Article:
At the Gold Mining Camp Museum in Goldvein are two enormous relics from Virginia’s gold mining past. Few realize that Virginia was one of the first states in which gold was discovered. In 1782, Thomas Jefferson discovered a four-pound rock containing gold ore along the Rappahannock riverbank.
His find caught the attention of local farmers and landowners, and by 1804, gold prospectors and small-scale mining operations were at work in the state. Most Virginia gold mining enterprises were concentrated in the “Gold-Pyrite Belt,” a 15- to 25-mile-wide strip of land that runs for almost 200 miles along the Blue Ridge Mountains’ eastern side.
After reaching its zenith in the 1840s, Virginia gold mining practically ground to a halt in 1849. That was the year most miners moved west, following the lure of greater riches during the California Gold Rush. Interest in Virginia gold peaked again in 1934 when a Troy ounce’s value rose to $35.00. However, that renaissance was short-lived. Virginia gold production petered out in the late 1930s and gold was last produced in the state in 1947.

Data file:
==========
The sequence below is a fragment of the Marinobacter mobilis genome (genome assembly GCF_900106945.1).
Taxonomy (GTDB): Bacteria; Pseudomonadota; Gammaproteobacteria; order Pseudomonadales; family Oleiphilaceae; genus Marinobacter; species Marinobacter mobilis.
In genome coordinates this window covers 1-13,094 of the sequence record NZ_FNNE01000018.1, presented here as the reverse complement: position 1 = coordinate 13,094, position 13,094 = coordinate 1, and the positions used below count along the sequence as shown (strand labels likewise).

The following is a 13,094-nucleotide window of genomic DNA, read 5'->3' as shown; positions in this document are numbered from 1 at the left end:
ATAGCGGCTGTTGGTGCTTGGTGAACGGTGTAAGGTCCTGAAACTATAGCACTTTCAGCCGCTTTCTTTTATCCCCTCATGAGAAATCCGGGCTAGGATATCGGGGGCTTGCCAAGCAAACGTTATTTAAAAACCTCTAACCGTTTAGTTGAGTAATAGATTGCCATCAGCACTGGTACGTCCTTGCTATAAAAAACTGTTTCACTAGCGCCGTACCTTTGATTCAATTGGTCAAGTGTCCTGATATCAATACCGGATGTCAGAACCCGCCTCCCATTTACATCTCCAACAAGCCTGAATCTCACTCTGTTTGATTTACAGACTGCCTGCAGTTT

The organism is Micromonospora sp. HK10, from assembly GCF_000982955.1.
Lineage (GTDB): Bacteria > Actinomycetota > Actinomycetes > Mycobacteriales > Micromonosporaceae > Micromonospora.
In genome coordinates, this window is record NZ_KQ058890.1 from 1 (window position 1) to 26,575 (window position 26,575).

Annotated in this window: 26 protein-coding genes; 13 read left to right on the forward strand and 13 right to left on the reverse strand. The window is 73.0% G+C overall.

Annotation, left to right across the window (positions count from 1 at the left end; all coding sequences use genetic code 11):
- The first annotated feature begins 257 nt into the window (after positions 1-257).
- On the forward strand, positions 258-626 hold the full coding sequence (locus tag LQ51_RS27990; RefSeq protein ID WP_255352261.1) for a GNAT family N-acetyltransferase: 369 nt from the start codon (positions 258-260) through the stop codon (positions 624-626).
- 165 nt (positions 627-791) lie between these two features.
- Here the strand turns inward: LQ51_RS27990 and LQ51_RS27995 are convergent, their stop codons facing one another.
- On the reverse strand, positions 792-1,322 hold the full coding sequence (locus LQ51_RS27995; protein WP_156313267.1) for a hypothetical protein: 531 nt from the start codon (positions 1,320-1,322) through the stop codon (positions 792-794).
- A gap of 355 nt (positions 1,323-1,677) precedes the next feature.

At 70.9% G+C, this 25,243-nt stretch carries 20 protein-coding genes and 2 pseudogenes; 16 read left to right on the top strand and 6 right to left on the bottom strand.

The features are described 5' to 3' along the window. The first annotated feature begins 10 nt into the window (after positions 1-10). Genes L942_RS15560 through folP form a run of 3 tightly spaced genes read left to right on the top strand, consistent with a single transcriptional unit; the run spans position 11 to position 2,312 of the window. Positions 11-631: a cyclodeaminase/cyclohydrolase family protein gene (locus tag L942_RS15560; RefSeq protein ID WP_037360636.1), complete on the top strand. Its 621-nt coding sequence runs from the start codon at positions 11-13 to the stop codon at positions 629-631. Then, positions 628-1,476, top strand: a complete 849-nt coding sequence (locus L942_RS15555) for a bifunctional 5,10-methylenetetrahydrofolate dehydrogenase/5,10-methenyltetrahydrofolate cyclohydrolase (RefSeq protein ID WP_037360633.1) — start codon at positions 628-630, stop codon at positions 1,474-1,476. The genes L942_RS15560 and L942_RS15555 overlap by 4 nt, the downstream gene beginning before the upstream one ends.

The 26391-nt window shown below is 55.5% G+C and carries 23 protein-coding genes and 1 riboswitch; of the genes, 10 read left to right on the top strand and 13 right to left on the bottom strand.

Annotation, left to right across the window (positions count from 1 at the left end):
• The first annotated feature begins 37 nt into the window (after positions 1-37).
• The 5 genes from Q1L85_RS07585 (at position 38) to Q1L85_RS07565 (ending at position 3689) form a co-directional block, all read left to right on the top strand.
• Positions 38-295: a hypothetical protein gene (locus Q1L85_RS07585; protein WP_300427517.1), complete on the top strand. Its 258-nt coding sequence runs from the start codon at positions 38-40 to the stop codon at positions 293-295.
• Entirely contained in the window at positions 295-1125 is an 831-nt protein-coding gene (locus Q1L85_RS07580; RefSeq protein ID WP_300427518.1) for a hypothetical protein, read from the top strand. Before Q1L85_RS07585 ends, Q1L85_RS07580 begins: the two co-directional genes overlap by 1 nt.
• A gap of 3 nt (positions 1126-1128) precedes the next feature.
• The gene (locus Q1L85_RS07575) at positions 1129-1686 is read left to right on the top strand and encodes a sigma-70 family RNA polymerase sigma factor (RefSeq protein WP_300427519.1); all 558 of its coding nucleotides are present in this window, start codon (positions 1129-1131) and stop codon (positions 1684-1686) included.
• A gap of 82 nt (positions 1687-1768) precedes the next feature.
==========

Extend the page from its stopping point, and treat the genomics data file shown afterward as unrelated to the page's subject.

In October 1998, Monroe Park and the Gold Mining Camp Museum opened in Goldvein to showcase the state’s gold mining history. Although the park is not an actual mine site, at least 18 abandoned mines are located nearby in Fauquier County. The museum replicates a mining camp from the 1930s and its interactive displays include a bunkhouse, mess hall, and assay office, such as those that would have been used by Depression-era Virginia miners.
Two of the museum’s most unusual mining artifacts are the huge Hornet Balls salvaged from the Liberty Mine ruins located about a mile from the park. Looking like gigantic medieval incendiary devices, these hollow spheres are constructed from reinforced concrete over an iron mesh frame. The Hornet Balls are seven-feet tall and over 20-feet in circumference. They each weigh over seven tons.
The balls are something of a mystery. Although recovered from a mining site, how they were actually used is uncertain. It’s believed that they crushed ore into pebbles to separate gold from rock. They were thought to be mounted on an axle and rotated around a central point by horse or steam power.
Opinions differ as to whether the ore was pulverized inside the balls or crushed underneath them as they turned in a trough. The origin of their name is equally puzzling. Some think the name came from the buzzing sound made as the balls rolled. Others believe the name derives from its striking resemblance to hornet or wasp nests. But all experts seem to agree that the name is unique to Virginia.
Know Before You Go
Monroe Park hours are dawn to dusk, daily. There are no entrance fees for the Gold Mining Camp Museum or Monroe Park.